Mpilo: Life - Tribute to Archbishop Desmond Tutu

Tribute given at Service of Thanksgiving for the life and work of the late Archbishop Desmond Mpilo Tutu in October 2022

Mpilo Desmond Tutu. We’re used to a different ordering, one that gives priority to his English name. But English first names like Nelson and Desmond were really concessions to colonial practice, a painful realisation by indigenous Africans that an English name was perhaps a necessary if ambiguous step on a warped ladder of racial and cultural recognition. But Indigenous Africans name their children with purpose. Nelson Mandela was Rolihlahla, troublemaker. Desmond Tutu, Mpilo, life.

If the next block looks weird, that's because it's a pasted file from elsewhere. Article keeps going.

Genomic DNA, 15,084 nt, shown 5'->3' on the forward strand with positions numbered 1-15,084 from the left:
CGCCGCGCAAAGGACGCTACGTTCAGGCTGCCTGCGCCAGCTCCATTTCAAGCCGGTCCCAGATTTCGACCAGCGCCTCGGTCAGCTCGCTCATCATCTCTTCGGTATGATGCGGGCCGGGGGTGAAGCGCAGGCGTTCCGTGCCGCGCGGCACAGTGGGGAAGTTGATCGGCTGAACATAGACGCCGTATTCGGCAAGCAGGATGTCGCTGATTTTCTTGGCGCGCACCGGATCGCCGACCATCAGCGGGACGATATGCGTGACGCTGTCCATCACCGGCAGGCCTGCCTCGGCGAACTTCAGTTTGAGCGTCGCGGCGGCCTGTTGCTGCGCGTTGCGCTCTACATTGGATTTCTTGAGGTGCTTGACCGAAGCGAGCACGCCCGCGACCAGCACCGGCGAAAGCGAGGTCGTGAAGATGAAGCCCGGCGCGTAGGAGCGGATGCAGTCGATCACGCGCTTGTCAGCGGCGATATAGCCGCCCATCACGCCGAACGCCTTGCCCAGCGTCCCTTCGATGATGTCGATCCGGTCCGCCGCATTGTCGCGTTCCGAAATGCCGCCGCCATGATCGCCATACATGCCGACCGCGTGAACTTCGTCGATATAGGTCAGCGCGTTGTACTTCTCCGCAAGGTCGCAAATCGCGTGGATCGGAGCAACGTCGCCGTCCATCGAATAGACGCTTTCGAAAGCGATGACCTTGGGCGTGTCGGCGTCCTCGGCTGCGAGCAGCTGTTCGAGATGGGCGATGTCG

As we’ve heard already, life, aliveness, is famously seen by the Fourth Evangelist as one of the Gospel’s defining qualities. ‘Because I live,’ Jesus says in John 14, ‘you will live’. A better translation would perhaps reveal the dynamic exchange here: ‘Because I am alive you will be brought to life, you shall come to have my aliveness.’ Jesus is reinvigorating the ancient Deuteronomist’s invitation, choose life. John’s Jesus makes such liveliness the leitmotif of his gospel. Being fully alive is the defining characteristic for followers in the way. As the Creed reminds us, the third person of the Trinity – on whom the disciples are to wait – is the guarantor of all this – the Lord and giver of life. Mpilo Tutu was presciently named.  The glory of God is a human being fully alive, St Irenaeus famously opined.. The Arch, as he was affectionately known across South Africa, quite simply understood this divine mission better than any human being I’ve ever known.